Do You Fly More Than You Drive?

When contemplating potential savings opportunities for vacation, it can be easy to default to taking a road trip rather than booking air travel. However – recent fluctuating gas prices have thrown that assumption for a loop. Now, the comparative costs of flying and driving depend on more elements than just gas prices (such as how much you’re paying for car insurance!).

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Maybe you travel a lot for work. Maybe you live in the city and take public transportation or use ride-sharing apps. Whatever the case may be (and maybe without even realizing it), it is possible that you decide to fly or take other forms of transportation more often than you decide to drive. Of course, there are pros and cons to all forms of transportation, but here’s a checklist you can use to find out if your frequent flier miles are racking up faster than your odometer.

Do You Fly More Than You Drive?: A Checklist

  • Have you taken more than 5 air travel trips this year?
  • Do you average less than 1,000 miles driven per month?
  • Do you take frequent 2 hour (or less) flights?
  • Do you usually reserve a rental car at your destination?
  • Do you find yourself relying on public transportation (i.e. subway, bus, train, etc.) or using ridesharing apps to get to your destination?
  • Does cost-savings on a trip matter to you?

If you answered “yes” to most of these questions, you probably fly more than you drive. This checklist is not an exact science, however – to truly calculate it, you will have to do some number-crunching of your own. If you have a suspicion that you fly more than you drive, then it might be worthwhile to do the math.

Thanks to the Internet, there are some handy tools you can use to figure it out. With these online calculators, all you need to do is enter some basic information that you probably know off the top of your head. Keep in mind: these sites typically say that they are for information purposes only, so don’t blame them (or us) if their answers don’t match up to the ones you produced using your own formulas. BeFrugal lets you enter your vehicle make, model, and travel information and then compares the calculated cost with current airline prices. BeFrugal also lets you compare carbon dioxide emissions for each mode of travel. CostToDrive calculates how much you’ll pay to drive from one U.S. city to another based on your vehicle model. AAA offers its online Fuel Cost Calculator to members and non-members alike – for free.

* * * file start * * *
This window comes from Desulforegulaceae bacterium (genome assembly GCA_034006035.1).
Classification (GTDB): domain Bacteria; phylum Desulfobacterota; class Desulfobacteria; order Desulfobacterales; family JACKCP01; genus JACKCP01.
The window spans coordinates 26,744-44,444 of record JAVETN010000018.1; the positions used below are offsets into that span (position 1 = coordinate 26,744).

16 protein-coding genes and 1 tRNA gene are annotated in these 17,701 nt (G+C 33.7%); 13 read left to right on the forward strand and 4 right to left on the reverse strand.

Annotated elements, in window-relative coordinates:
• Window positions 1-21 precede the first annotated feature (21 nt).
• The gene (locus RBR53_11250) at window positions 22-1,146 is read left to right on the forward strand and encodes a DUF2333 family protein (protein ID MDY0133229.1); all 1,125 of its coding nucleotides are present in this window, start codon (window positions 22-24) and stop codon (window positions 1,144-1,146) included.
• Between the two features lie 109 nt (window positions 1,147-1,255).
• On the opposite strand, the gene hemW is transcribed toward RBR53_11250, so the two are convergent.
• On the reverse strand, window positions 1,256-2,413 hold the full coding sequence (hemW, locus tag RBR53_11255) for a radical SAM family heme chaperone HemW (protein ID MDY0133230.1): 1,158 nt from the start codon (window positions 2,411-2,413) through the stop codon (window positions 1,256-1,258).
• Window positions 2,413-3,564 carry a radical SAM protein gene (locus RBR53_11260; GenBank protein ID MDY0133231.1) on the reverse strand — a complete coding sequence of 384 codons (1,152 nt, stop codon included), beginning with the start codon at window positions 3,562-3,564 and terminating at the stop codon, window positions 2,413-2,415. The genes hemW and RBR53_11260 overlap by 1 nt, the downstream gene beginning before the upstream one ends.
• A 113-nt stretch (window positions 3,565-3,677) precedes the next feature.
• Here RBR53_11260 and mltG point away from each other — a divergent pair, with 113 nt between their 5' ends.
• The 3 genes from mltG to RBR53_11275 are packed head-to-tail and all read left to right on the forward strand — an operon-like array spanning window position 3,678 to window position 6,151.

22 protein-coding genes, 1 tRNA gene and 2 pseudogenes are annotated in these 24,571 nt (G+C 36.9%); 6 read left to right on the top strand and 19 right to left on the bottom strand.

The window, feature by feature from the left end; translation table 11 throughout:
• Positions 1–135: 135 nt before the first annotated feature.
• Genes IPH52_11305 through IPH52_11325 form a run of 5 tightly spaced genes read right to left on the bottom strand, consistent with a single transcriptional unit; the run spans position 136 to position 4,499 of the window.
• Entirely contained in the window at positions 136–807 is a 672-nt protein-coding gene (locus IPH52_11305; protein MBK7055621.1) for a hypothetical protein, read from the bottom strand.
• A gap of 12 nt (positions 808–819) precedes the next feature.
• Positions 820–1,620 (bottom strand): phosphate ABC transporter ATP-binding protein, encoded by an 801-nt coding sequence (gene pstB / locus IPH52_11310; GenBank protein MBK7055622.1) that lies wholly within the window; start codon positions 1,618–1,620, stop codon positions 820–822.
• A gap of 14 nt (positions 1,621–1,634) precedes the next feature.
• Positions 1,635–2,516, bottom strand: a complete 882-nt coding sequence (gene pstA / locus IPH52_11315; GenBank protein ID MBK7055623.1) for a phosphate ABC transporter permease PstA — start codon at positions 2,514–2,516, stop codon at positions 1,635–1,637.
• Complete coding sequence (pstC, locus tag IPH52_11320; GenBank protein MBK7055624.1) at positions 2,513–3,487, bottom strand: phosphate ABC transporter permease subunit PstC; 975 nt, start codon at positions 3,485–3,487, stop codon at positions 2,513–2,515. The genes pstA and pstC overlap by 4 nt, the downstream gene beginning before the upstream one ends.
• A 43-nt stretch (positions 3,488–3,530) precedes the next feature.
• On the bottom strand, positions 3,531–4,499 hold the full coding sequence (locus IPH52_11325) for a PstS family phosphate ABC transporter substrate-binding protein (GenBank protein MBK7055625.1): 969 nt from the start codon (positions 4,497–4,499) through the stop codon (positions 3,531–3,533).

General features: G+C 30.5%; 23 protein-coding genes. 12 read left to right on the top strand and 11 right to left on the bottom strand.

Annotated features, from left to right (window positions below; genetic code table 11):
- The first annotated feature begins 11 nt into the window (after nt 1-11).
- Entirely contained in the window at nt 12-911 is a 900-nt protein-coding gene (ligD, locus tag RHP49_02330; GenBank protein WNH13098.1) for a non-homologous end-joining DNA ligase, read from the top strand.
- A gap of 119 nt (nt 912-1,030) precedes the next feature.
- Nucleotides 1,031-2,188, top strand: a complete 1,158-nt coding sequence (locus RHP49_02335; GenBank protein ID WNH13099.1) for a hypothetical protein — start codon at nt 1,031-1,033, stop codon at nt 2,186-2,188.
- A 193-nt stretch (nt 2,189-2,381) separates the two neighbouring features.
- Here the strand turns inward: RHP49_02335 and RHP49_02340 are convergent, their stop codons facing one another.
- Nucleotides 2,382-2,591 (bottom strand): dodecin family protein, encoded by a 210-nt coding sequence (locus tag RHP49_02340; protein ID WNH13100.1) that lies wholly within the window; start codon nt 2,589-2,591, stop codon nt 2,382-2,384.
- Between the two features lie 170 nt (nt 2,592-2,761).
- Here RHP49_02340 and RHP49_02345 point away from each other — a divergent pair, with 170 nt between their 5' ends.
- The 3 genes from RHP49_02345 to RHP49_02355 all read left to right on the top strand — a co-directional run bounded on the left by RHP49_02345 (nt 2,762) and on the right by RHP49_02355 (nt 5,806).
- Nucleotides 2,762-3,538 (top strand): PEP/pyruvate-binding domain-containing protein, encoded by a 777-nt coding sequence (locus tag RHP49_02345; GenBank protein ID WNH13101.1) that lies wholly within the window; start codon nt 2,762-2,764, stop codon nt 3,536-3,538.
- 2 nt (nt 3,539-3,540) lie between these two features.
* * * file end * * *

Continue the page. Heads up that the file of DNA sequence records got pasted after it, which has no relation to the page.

Also, don’t forget that your car insurance is an additional cost to factor into your flying vs. driving calculations. If you’re calculating monthly expenditures (rather than yearly), be sure to divide your yearly premium payment by 12 to get your monthly car insurance cost.

This brings me to my final point and the pinnacle of our discussion: if you’ve realized that you fly more than you drive, then Metromile could be a great option for your car insurance! We structure our monthly billing cycles on the pay-per-mile model – therefore, the less you drive, the less you pay each month. Why pay exorbitant car insurance premiums if you find yourself flying (or taking other forms of transportation) more than you drive?

Even if you haven’t yet done the math, click on over to grab a free quote from Metromile. It will only take a few minutes and may potentially save you hundreds of $$$ this year! That’s a few hundred more in your bank account to book your next trip, so what are you waiting for? As always, be safe out there and see you on the roads!

Julianne Cronin is a Bay Area freelance writer, content creator, and founder/editor of the women’s lifestyle site, The Wink. You can find her working on her capsule wardrobe, collecting cacti, and trying out the latest beauty products on Instagram

Do You Need Rental Car Insurance When You Travel?

If you’ve ever rented a car, you know firsthand how bewildering the experience can be. The rental car company give you a daily rate, but there always seems to be hidden fees cloaked in ambiguous terms (what is a ‘vehicle license recovery fee,’ anyway?). Then, there’s the car insurance. Do you actually need it when you’re already paying for insurance on the vehicle that you own?